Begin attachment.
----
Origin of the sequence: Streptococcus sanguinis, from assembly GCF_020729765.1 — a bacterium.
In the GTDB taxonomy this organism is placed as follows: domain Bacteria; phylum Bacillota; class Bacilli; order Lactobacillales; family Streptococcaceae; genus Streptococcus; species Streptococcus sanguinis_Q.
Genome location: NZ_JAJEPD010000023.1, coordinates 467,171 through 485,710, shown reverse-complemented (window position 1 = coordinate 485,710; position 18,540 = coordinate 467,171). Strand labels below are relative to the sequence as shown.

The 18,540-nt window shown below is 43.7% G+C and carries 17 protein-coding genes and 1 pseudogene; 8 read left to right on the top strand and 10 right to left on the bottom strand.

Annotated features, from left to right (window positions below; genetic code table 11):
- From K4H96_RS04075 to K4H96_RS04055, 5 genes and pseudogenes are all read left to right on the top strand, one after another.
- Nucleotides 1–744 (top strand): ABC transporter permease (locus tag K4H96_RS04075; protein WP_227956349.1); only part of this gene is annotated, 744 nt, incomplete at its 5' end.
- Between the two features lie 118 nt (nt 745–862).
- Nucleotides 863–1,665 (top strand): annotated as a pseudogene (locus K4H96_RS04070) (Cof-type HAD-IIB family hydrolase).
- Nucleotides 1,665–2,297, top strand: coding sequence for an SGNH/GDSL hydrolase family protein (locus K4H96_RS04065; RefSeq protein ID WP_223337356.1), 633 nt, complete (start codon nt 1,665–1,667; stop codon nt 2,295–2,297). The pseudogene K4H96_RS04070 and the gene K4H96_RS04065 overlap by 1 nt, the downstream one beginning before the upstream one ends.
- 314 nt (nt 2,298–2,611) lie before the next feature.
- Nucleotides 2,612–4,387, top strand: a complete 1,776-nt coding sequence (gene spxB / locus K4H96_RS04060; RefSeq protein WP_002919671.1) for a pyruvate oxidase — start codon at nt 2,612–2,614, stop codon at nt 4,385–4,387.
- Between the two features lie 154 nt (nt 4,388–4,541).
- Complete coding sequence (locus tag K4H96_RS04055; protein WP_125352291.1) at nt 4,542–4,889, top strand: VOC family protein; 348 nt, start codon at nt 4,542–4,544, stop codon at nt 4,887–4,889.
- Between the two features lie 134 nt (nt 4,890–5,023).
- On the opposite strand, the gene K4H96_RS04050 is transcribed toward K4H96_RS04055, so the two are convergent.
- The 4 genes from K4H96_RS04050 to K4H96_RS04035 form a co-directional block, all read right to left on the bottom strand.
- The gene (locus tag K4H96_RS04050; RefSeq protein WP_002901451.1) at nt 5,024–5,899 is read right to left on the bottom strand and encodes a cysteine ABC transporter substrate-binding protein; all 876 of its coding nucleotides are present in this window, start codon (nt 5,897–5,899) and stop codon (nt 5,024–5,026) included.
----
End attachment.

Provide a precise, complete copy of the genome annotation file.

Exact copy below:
Origin of the sequence: Streptococcus sanguinis, from assembly GCF_020729765.1 — a bacterium.
In the GTDB taxonomy this organism is placed as follows: domain Bacteria; phylum Bacillota; class Bacilli; order Lactobacillales; family Streptococcaceae; genus Streptococcus; species Streptococcus sanguinis_Q.
Genome location: NZ_JAJEPD010000023.1, coordinates 467,171 through 485,710, shown reverse-complemented (window position 1 = coordinate 485,710; position 18,540 = coordinate 467,171). Strand labels below are relative to the sequence as shown.

The 18,540-nt window shown below is 43.7% G+C and carries 17 protein-coding genes and 1 pseudogene; 8 read left to right on the top strand and 10 right to left on the bottom strand.

Annotated features, from left to right (window positions below; genetic code table 11):
- From K4H96_RS04075 to K4H96_RS04055, 5 genes and pseudogenes are all read left to right on the top strand, one after another.
- Nucleotides 1–744 (top strand): ABC transporter permease (locus tag K4H96_RS04075; protein WP_227956349.1); only part of this gene is annotated, 744 nt, incomplete at its 5' end.
- Between the two features lie 118 nt (nt 745–862).
- Nucleotides 863–1,665 (top strand): annotated as a pseudogene (locus K4H96_RS04070) (Cof-type HAD-IIB family hydrolase).
- Nucleotides 1,665–2,297, top strand: coding sequence for an SGNH/GDSL hydrolase family protein (locus K4H96_RS04065; RefSeq protein ID WP_223337356.1), 633 nt, complete (start codon nt 1,665–1,667; stop codon nt 2,295–2,297). The pseudogene K4H96_RS04070 and the gene K4H96_RS04065 overlap by 1 nt, the downstream one beginning before the upstream one ends.
- 314 nt (nt 2,298–2,611) lie before the next feature.
- Nucleotides 2,612–4,387, top strand: a complete 1,776-nt coding sequence (gene spxB / locus K4H96_RS04060; RefSeq protein WP_002919671.1) for a pyruvate oxidase — start codon at nt 2,612–2,614, stop codon at nt 4,385–4,387.
- Between the two features lie 154 nt (nt 4,388–4,541).
- Complete coding sequence (locus tag K4H96_RS04055; protein WP_125352291.1) at nt 4,542–4,889, top strand: VOC family protein; 348 nt, start codon at nt 4,542–4,544, stop codon at nt 4,887–4,889.
- Between the two features lie 134 nt (nt 4,890–5,023).
- On the opposite strand, the gene K4H96_RS04050 is transcribed toward K4H96_RS04055, so the two are convergent.
- The 4 genes from K4H96_RS04050 to K4H96_RS04035 form a co-directional block, all read right to left on the bottom strand.
- The gene (locus tag K4H96_RS04050; RefSeq protein WP_002901451.1) at nt 5,024–5,899 is read right to left on the bottom strand and encodes a cysteine ABC transporter substrate-binding protein; all 876 of its coding nucleotides are present in this window, start codon (nt 5,897–5,899) and stop codon (nt 5,024–5,026) included.